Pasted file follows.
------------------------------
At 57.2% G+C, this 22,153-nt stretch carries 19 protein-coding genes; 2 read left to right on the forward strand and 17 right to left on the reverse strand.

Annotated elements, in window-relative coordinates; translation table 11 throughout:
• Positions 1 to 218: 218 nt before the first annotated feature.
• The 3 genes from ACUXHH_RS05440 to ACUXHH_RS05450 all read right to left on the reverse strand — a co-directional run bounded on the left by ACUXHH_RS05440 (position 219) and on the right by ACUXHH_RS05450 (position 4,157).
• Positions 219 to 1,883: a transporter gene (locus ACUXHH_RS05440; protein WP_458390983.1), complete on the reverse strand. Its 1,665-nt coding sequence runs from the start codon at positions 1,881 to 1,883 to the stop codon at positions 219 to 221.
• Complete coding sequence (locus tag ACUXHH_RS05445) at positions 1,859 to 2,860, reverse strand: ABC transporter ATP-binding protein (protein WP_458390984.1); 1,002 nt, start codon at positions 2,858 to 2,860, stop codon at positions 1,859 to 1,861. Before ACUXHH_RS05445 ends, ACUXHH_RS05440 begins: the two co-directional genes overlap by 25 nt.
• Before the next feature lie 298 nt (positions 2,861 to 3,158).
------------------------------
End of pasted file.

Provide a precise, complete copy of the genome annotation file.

At 57.2% G+C, this 22,153-nt stretch carries 19 protein-coding genes; 2 read left to right on the forward strand and 17 right to left on the reverse strand.

Annotated elements, in window-relative coordinates; translation table 11 throughout:
• Positions 1 to 218: 218 nt before the first annotated feature.
• The 3 genes from ACUXHH_RS05440 to ACUXHH_RS05450 all read right to left on the reverse strand — a co-directional run bounded on the left by ACUXHH_RS05440 (position 219) and on the right by ACUXHH_RS05450 (position 4,157).
• Positions 219 to 1,883: a transporter gene (locus ACUXHH_RS05440; protein WP_458390983.1), complete on the reverse strand. Its 1,665-nt coding sequence runs from the start codon at positions 1,881 to 1,883 to the stop codon at positions 219 to 221.
• Complete coding sequence (locus tag ACUXHH_RS05445) at positions 1,859 to 2,860, reverse strand: ABC transporter ATP-binding protein (protein WP_458390984.1); 1,002 nt, start codon at positions 2,858 to 2,860, stop codon at positions 1,859 to 1,861. Before ACUXHH_RS05445 ends, ACUXHH_RS05440 begins: the two co-directional genes overlap by 25 nt.
• Before the next feature lie 298 nt (positions 2,861 to 3,158).